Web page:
As an example, when the Squirrel Creek Fire threatened many ranches about 30 miles west of Laramie, the fire fighters and other workers from out of state were shocked at the response they got.  I was not, I was shocked that it wasn't that way other places, giving them reason to be shocked.  They went to the ranches to ask them to evacuate.  Almost all agreed immediately, which surprised the people from out of state.  They said in other places, most people needed convincing.  Here, they responded with, of course.  We'll get our livestock ready and get out real quick.  Would you like some breakfast or coffee before you leave?  No?  Ok, well, once this is over, come by and have some coffee and we'll talk and you can relax.  Thanks for coming by, thanks for the work you're doing.  If you need water to fight the fire, use our water rights (which is a huge thing in the West, for those not familiar; people have died over water rights, and there is no bigger field for lawyers to specialize in that water and mineral rights).  If you need to build fire blocks, go ahead and use bulldozers on our land, we can restring fences as we need to, fighting the fire is more important.  Ranch after ranch, the same thing.  That is "salt of the earth".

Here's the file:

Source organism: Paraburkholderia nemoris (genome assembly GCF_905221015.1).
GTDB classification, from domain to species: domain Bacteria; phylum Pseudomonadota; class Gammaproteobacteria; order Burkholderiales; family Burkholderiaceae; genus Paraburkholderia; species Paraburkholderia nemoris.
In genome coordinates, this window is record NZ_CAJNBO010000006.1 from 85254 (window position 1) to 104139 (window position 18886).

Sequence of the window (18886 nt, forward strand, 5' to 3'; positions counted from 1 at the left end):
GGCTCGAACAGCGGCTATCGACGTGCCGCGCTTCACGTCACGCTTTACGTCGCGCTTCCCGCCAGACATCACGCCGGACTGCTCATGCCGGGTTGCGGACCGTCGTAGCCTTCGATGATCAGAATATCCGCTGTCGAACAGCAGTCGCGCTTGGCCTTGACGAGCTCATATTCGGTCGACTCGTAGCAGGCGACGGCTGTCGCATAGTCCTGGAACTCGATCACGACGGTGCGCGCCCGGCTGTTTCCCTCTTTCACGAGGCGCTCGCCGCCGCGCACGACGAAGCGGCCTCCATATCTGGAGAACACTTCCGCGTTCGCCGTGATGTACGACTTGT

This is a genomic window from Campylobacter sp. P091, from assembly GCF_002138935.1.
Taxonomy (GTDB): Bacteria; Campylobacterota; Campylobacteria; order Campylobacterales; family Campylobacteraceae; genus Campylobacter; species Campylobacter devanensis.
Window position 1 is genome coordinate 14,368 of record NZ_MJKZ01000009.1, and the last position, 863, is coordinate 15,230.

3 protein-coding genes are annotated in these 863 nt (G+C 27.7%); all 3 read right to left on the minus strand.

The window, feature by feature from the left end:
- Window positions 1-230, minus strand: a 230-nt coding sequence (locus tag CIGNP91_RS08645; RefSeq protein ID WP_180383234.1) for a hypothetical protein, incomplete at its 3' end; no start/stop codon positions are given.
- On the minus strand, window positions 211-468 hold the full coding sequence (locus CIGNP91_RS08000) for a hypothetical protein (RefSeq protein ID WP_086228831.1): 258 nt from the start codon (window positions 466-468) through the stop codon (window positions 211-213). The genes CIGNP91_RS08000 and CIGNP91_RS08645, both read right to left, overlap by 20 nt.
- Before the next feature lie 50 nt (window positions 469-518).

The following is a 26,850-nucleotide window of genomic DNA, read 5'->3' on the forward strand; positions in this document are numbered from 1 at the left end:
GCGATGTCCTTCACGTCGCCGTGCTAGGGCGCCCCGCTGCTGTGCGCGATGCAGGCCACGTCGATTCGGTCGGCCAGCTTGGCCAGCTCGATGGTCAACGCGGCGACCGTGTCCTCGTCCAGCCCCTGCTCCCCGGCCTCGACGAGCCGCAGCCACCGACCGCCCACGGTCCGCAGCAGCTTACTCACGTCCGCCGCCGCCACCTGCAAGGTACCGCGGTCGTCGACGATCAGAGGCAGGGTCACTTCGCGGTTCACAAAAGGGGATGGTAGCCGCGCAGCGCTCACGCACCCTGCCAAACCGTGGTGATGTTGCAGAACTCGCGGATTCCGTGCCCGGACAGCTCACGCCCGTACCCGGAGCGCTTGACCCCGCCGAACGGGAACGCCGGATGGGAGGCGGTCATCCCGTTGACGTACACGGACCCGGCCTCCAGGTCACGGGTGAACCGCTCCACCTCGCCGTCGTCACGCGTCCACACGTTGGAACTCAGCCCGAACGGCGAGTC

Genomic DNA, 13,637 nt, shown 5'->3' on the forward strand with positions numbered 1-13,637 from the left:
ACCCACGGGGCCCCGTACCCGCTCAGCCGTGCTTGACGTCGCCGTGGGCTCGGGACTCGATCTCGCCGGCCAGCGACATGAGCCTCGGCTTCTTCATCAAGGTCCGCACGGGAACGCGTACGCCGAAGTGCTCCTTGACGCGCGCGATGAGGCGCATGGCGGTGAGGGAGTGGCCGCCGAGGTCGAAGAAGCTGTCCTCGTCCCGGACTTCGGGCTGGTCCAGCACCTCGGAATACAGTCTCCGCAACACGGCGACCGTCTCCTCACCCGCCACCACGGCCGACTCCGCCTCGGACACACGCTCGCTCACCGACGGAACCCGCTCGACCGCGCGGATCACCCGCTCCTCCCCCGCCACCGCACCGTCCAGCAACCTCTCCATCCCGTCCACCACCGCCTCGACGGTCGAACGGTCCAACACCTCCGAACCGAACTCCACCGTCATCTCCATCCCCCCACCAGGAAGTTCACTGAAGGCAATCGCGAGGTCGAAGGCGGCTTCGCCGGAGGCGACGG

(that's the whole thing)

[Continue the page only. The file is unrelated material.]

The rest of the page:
So, what is salt?  Scientifically, a salt is any ionic compound that is formed from a reaction of an acid and a base that results in a neutral compound.  Not too helpful for those not already familiar with this definition.  An "ionic compound" is compound held together by ionic bonds.  An "ionic bond" is a chemical link between two atoms that is caused by an electrostatic force resulting from opposite charged ions.  Okay, keep getting deeper here.  An ion is an atom or molecule that has lost or gained one or more electrons, resulting in a positive or negative charge.  So, in an ionic bond, we have one atom that has lost an electron and another that has gained one.  Electrostatic purely means they are held together because of their charge, so we've accounted for that.  So, in a salt, what we have is an acid and a base coming together and reacting.  During the reaction an electron moves from one to the other, and the resulting unbalanced charges holds the two atoms together, resulting in a salt.

Fleur de Sel

The salt most people think of is Sodium Chloride, commonly called table salt of rock salt.  This is what people use on food, and the salt most commonly used in both folk practice and religious practice world wide.  It comes from two sources, but ultimately one.  It is obtained either from salt water (usually sea water, but also some lakes like the Dead Sea in Israel/Jordan, and the Great Salt Lake in Utah) or from rock deposits.  I say ultimately one source, because the salty water bodies are salty because of water leaching salt out of rocks and washing it down the the body, so seas and lakes get their salt from rock deposits ultimately.  Of course, salt is formed by sodium and chloride in water reacting, so the rock deposits are created by water ultimately, so chicken and the egg here.